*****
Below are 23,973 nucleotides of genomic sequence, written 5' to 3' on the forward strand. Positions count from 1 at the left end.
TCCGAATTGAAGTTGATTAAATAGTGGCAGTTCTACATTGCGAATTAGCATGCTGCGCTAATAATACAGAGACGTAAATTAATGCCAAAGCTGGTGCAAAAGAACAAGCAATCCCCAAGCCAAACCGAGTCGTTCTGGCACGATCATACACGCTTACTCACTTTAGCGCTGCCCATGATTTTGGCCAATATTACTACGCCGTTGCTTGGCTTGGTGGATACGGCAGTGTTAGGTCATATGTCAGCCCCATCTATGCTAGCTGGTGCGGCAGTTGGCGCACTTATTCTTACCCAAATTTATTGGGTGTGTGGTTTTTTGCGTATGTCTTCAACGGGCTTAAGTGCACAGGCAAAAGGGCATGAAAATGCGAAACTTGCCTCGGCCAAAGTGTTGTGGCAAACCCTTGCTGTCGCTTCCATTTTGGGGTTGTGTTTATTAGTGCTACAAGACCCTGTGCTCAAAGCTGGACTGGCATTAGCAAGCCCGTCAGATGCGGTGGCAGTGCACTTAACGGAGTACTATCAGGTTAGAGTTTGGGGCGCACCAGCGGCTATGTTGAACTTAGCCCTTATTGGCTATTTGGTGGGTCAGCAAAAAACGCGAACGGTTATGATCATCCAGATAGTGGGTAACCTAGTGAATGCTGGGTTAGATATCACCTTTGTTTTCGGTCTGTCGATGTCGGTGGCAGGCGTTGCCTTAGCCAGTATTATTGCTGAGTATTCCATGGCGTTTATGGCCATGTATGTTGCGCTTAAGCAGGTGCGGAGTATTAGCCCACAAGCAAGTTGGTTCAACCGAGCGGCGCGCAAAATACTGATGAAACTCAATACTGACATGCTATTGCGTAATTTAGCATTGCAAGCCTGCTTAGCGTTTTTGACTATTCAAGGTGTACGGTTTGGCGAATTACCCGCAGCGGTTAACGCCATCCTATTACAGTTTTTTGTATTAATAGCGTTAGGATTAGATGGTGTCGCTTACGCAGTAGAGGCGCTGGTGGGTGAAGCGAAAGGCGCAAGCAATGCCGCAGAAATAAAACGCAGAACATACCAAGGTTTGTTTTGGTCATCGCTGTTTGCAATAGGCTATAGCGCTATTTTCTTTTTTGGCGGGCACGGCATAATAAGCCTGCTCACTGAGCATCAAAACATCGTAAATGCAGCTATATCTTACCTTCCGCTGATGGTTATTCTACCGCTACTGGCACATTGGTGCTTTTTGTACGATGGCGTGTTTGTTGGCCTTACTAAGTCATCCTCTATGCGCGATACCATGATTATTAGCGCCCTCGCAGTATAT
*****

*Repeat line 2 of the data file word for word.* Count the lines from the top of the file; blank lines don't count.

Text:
TCCGAATTGAAGTTGATTAAATAGTGGCAGTTCTACATTGCGAATTAGCATGCTGCGCTAATAATACAGAGACGTAAATTAATGCCAAAGCTGGTGCAAAAGAACAAGCAATCCCCAAGCCAAACCGAGTCGTTCTGGCACGATCATACACGCTTACTCACTTTAGCGCTGCCCATGATTTTGGCCAATATTACTACGCCGTTGCTTGGCTTGGTGGATACGGCAGTGTTAGGTCATATGTCAGCCCCATCTATGCTAGCTGGTGCGGCAGTTGGCGCACTTATTCTTACCCAAATTTATTGGGTGTGTGGTTTTTTGCGTATGTCTTCAACGGGCTTAAGTGCACAGGCAAAAGGGCATGAAAATGCGAAACTTGCCTCGGCCAAAGTGTTGTGGCAAACCCTTGCTGTCGCTTCCATTTTGGGGTTGTGTTTATTAGTGCTACAAGACCCTGTGCTCAAAGCTGGACTGGCATTAGCAAGCCCGTCAGATGCGGTGGCAGTGCACTTAACGGAGTACTATCAGGTTAGAGTTTGGGGCGCACCAGCGGCTATGTTGAACTTAGCCCTTATTGGCTATTTGGTGGGTCAGCAAAAAACGCGAACGGTTATGATCATCCAGATAGTGGGTAACCTAGTGAATGCTGGGTTAGATATCACCTTTGTTTTCGGTCTGTCGATGTCGGTGGCAGGCGTTGCCTTAGCCAGTATTATTGCTGAGTATTCCATGGCGTTTATGGCCATGTATGTTGCGCTTAAGCAGGTGCGGAGTATTAGCCCACAAGCAAGTTGGTTCAACCGAGCGGCGCGCAAAATACTGATGAAACTCAATACTGACATGCTATTGCGTAATTTAGCATTGCAAGCCTGCTTAGCGTTTTTGACTATTCAAGGTGTACGGTTTGGCGAATTACCCGCAGCGGTTAACGCCATCCTATTACAGTTTTTTGTATTAATAGCGTTAGGATTAGATGGTGTCGCTTACGCAGTAGAGGCGCTGGTGGGTGAAGCGAAAGGCGCAAGCAATGCCGCAGAAATAAAACGCAGAACATACCAAGGTTTGTTTTGGTCATCGCTGTTTGCAATAGGCTATAGCGCTATTTTCTTTTTTGGCGGGCACGGCATAATAAGCCTGCTCACTGAGCATCAAAACATCGTAAATGCAGCTATATCTTACCTTCCGCTGATGGTTATTCTACCGCTACTGGCACATTGGTGCTTTTTGTACGATGGCGTGTTTGTTGGCCTTACTAAGTCATCCTCTATGCGCGATACCATGATTATTAGCGCCCTCGCAGTATAT